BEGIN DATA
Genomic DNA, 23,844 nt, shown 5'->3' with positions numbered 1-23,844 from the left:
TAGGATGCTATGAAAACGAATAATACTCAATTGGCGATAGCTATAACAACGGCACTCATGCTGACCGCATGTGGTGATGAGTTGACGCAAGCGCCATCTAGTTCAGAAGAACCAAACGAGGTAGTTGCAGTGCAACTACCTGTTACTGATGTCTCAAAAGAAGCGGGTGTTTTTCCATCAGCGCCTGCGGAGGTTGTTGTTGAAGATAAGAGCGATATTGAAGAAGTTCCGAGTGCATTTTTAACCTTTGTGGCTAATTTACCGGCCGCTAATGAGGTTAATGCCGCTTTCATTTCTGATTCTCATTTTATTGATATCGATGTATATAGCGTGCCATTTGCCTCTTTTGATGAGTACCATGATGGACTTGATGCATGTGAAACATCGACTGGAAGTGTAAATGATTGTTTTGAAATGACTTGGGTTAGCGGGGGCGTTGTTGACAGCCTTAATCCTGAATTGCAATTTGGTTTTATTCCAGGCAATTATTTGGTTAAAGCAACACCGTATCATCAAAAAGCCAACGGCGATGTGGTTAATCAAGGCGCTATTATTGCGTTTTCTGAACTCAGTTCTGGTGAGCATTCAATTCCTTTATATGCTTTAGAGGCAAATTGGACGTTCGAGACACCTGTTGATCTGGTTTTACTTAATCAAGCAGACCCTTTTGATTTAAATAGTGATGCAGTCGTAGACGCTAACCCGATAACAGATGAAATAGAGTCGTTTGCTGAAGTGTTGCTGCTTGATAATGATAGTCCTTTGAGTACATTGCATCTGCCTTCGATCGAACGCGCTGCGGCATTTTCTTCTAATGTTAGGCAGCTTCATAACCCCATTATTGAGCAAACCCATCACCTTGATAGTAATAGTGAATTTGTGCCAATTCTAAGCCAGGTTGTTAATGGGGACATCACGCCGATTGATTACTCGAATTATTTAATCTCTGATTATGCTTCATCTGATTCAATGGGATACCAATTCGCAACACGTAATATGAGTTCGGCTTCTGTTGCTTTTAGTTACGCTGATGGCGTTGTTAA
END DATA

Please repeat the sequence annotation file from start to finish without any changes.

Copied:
Genomic DNA, 23,844 nt, shown 5'->3' with positions numbered 1-23,844 from the left:
TAGGATGCTATGAAAACGAATAATACTCAATTGGCGATAGCTATAACAACGGCACTCATGCTGACCGCATGTGGTGATGAGTTGACGCAAGCGCCATCTAGTTCAGAAGAACCAAACGAGGTAGTTGCAGTGCAACTACCTGTTACTGATGTCTCAAAAGAAGCGGGTGTTTTTCCATCAGCGCCTGCGGAGGTTGTTGTTGAAGATAAGAGCGATATTGAAGAAGTTCCGAGTGCATTTTTAACCTTTGTGGCTAATTTACCGGCCGCTAATGAGGTTAATGCCGCTTTCATTTCTGATTCTCATTTTATTGATATCGATGTATATAGCGTGCCATTTGCCTCTTTTGATGAGTACCATGATGGACTTGATGCATGTGAAACATCGACTGGAAGTGTAAATGATTGTTTTGAAATGACTTGGGTTAGCGGGGGCGTTGTTGACAGCCTTAATCCTGAATTGCAATTTGGTTTTATTCCAGGCAATTATTTGGTTAAAGCAACACCGTATCATCAAAAAGCCAACGGCGATGTGGTTAATCAAGGCGCTATTATTGCGTTTTCTGAACTCAGTTCTGGTGAGCATTCAATTCCTTTATATGCTTTAGAGGCAAATTGGACGTTCGAGACACCTGTTGATCTGGTTTTACTTAATCAAGCAGACCCTTTTGATTTAAATAGTGATGCAGTCGTAGACGCTAACCCGATAACAGATGAAATAGAGTCGTTTGCTGAAGTGTTGCTGCTTGATAATGATAGTCCTTTGAGTACATTGCATCTGCCTTCGATCGAACGCGCTGCGGCATTTTCTTCTAATGTTAGGCAGCTTCATAACCCCATTATTGAGCAAACCCATCACCTTGATAGTAATAGTGAATTTGTGCCAATTCTAAGCCAGGTTGTTAATGGGGACATCACGCCGATTGATTACTCGAATTATTTAATCTCTGATTATGCTTCATCTGATTCAATGGGATACCAATTCGCAACACGTAATATGAGTTCGGCTTCTGTTGCTTTTAGTTACGCTGATGGCGTTGTTAA